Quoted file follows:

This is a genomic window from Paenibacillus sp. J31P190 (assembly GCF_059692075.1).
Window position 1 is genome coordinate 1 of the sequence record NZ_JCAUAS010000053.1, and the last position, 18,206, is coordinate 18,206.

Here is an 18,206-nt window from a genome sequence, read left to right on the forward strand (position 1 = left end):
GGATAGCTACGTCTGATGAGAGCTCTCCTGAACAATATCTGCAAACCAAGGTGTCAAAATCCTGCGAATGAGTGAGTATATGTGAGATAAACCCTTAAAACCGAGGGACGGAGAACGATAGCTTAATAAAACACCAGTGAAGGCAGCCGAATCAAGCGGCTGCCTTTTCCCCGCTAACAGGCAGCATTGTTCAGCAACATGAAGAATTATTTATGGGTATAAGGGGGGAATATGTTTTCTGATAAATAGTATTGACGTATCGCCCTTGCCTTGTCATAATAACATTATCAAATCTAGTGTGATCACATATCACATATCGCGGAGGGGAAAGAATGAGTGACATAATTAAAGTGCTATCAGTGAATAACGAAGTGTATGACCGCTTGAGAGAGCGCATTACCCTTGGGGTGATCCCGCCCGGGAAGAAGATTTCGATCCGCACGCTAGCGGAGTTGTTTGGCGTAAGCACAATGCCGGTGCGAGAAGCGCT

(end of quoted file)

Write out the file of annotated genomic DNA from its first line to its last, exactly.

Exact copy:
This is a genomic window from Paenibacillus sp. J31P190 (assembly GCF_059692075.1).
Window position 1 is genome coordinate 1 of the sequence record NZ_JCAUAS010000053.1, and the last position, 18,206, is coordinate 18,206.

Here is an 18,206-nt window from a genome sequence, read left to right on the forward strand (position 1 = left end):
GGATAGCTACGTCTGATGAGAGCTCTCCTGAACAATATCTGCAAACCAAGGTGTCAAAATCCTGCGAATGAGTGAGTATATGTGAGATAAACCCTTAAAACCGAGGGACGGAGAACGATAGCTTAATAAAACACCAGTGAAGGCAGCCGAATCAAGCGGCTGCCTTTTCCCCGCTAACAGGCAGCATTGTTCAGCAACATGAAGAATTATTTATGGGTATAAGGGGGGAATATGTTTTCTGATAAATAGTATTGACGTATCGCCCTTGCCTTGTCATAATAACATTATCAAATCTAGTGTGATCACATATCACATATCGCGGAGGGGAAAGAATGAGTGACATAATTAAAGTGCTATCAGTGAATAACGAAGTGTATGACCGCTTGAGAGAGCGCATTACCCTTGGGGTGATCCCGCCCGGGAAGAAGATTTCGATCCGCACGCTAGCGGAGTTGTTTGGCGTAAGCACAATGCCGGTGCGAGAAGCGCT